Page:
Mar 222011
 

Middle East

A New Arab Generation Finds Its Voice

Escalating violence has tempered the regional euphoria that followed the youth-led revolutions in Tunisia and Egypt. And yet, young people will continue to play an important role in the Arab Spring. This month, The New York Times interviewed more than two dozen of them, from Morocco to the West Bank, to find out how they consider their moment in history and their generation’s prospects for the future.

CREDITS

Videography by: Stephen Farrell, Reem Makhoul, David Botti, Brent McDonald, Duraid Adnan and Zaid Thaker

Produced by: Jeffery DelViscio, Lisa Iaboni, Tom Jackson, Leila Taha and Reem Makhoul

  • Escalating violence has tempered the regional euphoria that followed the youth-led revolutions in Tunisia and Egypt. And yet, young people will continue to play an important role in the Arab Spring. This month, The New York Times interviewed more than two dozen of them, from Morocco to the West Bank, to find out how they consider their moment in history and their generation’s prospects for the future.

  • Muammar Qaddafi destroyed the
    Libyan nation.–Muhammad al-Zawam, 25, student
    Benghazi, Libya

  • I think this is the time for the youth to take matters into their own hands.–Mousheera Abu Shmas, 25, human rights advocate
    Gaza

  • The term ‘democracy’ doesn’t exist in people’s memory.–Ghassan el-Hakim, 26, director
    Rabat, Morocco

  • Qaddafi is not going to go easily.–Sara Gebril, 21, student
    Benghazi, Libya

  • We have thick skin from the past
    30 years.–Omar el-Bassiouny, 25, engineering student
    Cairo

  • This freedom will be for everybody, not only for men.–Rinad Ayed, 23, procurement assistant
    Birzeit, West Bank

  • Qaddafi’s rule is just a matter of time.–Qutayba Hamid, 22, student
    Baghdad

  • I really dream of an Islamic but
    secular country.–Mariam Abu Adas, 30, youth worker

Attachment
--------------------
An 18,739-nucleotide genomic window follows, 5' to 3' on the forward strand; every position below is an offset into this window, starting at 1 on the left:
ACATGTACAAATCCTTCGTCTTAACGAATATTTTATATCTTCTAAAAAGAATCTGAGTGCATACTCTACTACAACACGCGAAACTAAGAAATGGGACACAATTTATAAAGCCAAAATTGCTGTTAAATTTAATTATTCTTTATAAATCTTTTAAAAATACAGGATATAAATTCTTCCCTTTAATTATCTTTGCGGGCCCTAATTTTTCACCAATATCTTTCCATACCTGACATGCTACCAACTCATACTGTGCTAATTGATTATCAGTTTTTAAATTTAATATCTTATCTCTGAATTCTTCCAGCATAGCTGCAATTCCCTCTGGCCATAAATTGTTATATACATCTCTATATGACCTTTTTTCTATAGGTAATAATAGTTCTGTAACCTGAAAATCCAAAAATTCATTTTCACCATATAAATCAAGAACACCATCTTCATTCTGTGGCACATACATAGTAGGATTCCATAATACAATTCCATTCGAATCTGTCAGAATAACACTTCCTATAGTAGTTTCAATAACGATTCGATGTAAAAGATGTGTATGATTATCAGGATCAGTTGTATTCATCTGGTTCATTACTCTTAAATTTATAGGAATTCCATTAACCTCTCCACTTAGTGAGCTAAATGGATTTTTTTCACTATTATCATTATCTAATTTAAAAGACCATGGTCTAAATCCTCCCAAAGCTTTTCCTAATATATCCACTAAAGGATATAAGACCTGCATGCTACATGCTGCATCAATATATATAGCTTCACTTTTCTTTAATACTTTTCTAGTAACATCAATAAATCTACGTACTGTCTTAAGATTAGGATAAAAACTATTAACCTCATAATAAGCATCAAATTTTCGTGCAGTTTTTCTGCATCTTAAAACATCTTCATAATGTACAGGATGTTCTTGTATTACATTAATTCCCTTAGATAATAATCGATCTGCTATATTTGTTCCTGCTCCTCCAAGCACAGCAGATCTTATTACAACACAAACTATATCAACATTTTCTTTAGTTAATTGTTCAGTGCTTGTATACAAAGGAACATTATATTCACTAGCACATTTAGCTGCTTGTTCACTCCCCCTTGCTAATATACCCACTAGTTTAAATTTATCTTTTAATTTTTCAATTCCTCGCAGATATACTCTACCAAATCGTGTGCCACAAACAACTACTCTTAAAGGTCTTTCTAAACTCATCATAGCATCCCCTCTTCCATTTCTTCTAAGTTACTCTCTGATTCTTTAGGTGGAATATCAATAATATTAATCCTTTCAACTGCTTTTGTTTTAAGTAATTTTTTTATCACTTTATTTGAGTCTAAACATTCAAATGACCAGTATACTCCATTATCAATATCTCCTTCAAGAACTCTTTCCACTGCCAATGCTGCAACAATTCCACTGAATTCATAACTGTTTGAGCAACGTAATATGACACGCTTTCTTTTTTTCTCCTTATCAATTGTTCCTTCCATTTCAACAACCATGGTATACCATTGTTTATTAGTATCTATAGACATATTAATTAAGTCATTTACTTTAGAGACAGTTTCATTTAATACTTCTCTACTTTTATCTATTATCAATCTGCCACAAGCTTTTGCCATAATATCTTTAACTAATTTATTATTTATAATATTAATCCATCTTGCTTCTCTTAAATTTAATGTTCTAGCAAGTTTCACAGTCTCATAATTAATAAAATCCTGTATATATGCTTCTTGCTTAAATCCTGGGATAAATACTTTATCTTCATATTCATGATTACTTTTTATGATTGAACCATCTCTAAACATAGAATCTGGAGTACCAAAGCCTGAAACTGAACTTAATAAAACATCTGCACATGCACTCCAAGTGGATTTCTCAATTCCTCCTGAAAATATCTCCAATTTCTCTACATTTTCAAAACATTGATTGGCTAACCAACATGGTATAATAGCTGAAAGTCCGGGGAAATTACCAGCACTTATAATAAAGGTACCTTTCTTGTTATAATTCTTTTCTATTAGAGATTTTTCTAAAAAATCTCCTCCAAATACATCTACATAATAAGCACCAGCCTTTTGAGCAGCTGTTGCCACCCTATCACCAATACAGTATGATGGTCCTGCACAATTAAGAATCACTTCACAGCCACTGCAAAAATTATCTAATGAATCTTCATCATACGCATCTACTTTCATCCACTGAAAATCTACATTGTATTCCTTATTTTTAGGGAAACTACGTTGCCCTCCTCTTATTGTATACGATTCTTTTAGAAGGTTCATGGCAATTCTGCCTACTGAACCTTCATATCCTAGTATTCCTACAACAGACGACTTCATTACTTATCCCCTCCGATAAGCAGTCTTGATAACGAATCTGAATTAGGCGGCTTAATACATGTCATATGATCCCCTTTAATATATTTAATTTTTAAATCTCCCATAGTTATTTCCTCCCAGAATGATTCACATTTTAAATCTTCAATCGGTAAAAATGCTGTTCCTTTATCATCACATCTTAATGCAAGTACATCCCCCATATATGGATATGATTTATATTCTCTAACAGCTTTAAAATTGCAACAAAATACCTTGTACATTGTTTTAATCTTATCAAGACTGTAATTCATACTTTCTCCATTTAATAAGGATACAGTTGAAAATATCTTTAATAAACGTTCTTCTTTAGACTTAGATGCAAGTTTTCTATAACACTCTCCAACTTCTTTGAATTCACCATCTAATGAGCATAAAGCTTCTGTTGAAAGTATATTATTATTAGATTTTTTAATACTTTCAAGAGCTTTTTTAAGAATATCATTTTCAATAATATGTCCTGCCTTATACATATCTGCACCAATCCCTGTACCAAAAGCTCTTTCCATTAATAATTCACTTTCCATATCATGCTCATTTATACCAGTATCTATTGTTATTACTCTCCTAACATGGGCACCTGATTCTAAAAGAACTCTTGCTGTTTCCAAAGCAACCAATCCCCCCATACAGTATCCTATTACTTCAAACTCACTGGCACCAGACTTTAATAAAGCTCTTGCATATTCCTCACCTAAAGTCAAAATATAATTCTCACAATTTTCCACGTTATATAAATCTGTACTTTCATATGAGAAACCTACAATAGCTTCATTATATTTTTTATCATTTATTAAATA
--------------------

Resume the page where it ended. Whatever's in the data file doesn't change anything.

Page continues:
Amman, Jordan

  • Our constitution is religion.–Ahmed al-Shawwa, 21, student
    Gaza

  • Democracy will reduce religious radicalism.–Ruba al-Bream, 29, public relations and event coordinator
    Amman, Jordan

  • I do not think that democracy helps
    solve problems.–Daoud Abu Libdeh, 23, student
    Jerusalem

  • Revolutions can’t be copied.–Roula Salman, 23, accountant and fund-raiser
    Bethlehem, West Bank

  • After 35 years of the last regime,
    what is democracy? –Baha’aaldin Majeed, head of youth organization
    Baghdad

  • Democracy is an indefinite word.–Maath Musleh, 25, freelance social media consultant and producer
    Jerusalem

  • That word — ‘hope.’
    Previous generations, our father’s generation, we didn’t have that.–Naseem Tarawnah, 27, Internet entrepreneur
    Amman, Jordan

  • Please, please don’t judge us like that.–Arwa Alasma, 23, law student
    Benghazi, Libya

  • We can’t just say there must be change. There must be a change in our minds.–Imane Zerouali, 28, actress
    Rabat, Morocco

  • People have to feel there are lots of
    work opportunities.–Hatam Eihab Seoudi, 26, social media marketer
    Cairo

  • Now there is political talk.–Sophia Chraïbi, 29, designer
    Rabat, Morocco

  • I still have a lot of fear that some groups will use this kind of uprising in a
    violent way.–Usama Nicola, 30, youth leader
    Bethlehem, West Bank

  • God knows where it might
    happen next.–Omar Younis, 25, communications engineer
    Nablus, West Bank

  • I saw people die, I saw fights, I saw problems, for you, so you can live in a better country.–Alia Khaled el-Shammaa, 22, engineering student
    Cairo

  • At least we will have the right to speak.–Jaballa Mustafa, 23, English teacher and accounting student
    Benghazi, Libya

  • RELATED LINKS
    CREDITS

    Videography by: Stephen Farrell, Reem Makhoul, David Botti, Brent McDonald, Duraid Adnan and Zaid Thaker

    Produced by: Jeffery DelViscio, Lisa Iaboni, Tom Jackson, Leila Taha and Reem Makhoul

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